Why House Bats?

Bats have long been maligned by humans -- a taboo, a creature to be shunned.  These little furry animals that fly seemed to be half-bird, half-mammal, and looked ugly.

But today they are being given their proper recognition as valuable to mankind in the ecological system.  Many plants, such as bananas and the endangered saguaro cactus, are dependent upon bats for pollination because they bloom at night.  Bats are also responsible for 95% of the reforestation of the tropical rain forests through their dispersal of seeds. 

Their immediate appeal to most people is their enormous capacity for consuming insects. A nocturnal animal, the bat eats when the insects are out, in contrast to birds, which eat during the day. Some bat species consume half their weight in a night -- as many as 600 or more gnat-sized insects an hour!

A single little brown bat or Myotis lucifugas or the big brown bat or Eptesicus fuscus, some of the most abundant and widespread bats in North America, can eat 3,000 to 7,000 mosquitoes each night, and a bat can live to be 20 years old. That's a pretty effective insecticide, especially when you consider that it doesn't poison other creatures or make holes in the ozone layer!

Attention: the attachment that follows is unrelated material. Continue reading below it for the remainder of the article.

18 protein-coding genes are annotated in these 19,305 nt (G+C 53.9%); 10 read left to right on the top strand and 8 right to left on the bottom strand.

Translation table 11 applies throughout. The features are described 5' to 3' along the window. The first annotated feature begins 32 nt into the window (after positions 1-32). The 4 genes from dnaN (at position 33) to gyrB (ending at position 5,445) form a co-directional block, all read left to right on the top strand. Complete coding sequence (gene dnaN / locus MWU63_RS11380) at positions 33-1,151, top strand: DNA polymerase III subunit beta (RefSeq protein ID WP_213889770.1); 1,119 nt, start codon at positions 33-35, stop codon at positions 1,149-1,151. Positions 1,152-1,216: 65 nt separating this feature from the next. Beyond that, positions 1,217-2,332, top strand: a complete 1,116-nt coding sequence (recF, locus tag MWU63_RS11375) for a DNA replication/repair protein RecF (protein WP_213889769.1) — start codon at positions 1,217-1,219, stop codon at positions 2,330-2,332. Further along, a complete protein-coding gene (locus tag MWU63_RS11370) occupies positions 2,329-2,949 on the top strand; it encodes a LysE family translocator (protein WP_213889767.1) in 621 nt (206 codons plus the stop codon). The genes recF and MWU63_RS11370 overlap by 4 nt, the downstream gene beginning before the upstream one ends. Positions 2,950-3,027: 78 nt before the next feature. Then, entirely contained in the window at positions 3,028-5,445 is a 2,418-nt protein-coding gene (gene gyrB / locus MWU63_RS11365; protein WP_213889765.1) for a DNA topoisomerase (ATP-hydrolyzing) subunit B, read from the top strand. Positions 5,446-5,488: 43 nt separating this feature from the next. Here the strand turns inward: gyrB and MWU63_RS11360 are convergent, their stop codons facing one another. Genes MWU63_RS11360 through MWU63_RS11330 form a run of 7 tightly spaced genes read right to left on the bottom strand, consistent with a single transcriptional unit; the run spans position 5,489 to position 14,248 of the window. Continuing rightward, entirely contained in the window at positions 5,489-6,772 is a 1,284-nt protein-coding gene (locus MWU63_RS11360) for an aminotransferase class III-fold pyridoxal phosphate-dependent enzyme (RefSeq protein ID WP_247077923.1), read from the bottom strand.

Truth About Bats

Bats are misunderstood creatures that are generally quite harmless to people. They do not become tangled in your hair, nor do they attack humans. Contrary to misconceptions, disease transmission from bats to people is easily avoided. Never handle bats and the odds of being harmed will be extremely remote.

In more than four decades, public health records indicate that only 16 people in the United States and Canada have died of bat-borne diseases... Placed in perspective, this means that the odds of anyone dying of a disease from a bat are much less than one in a million.  In contrast, in the United States alone more than 10 people die annually from dog attacks, not to mention dog- and cat-transmitted diseases. - Dr. Merlin D. Tuttle, America's Neighborhood Bats, University of Texas Press, Austin, 1988. In contrast, several children in a million are likely to die each year from encephalitis contracted through a mosquito bite.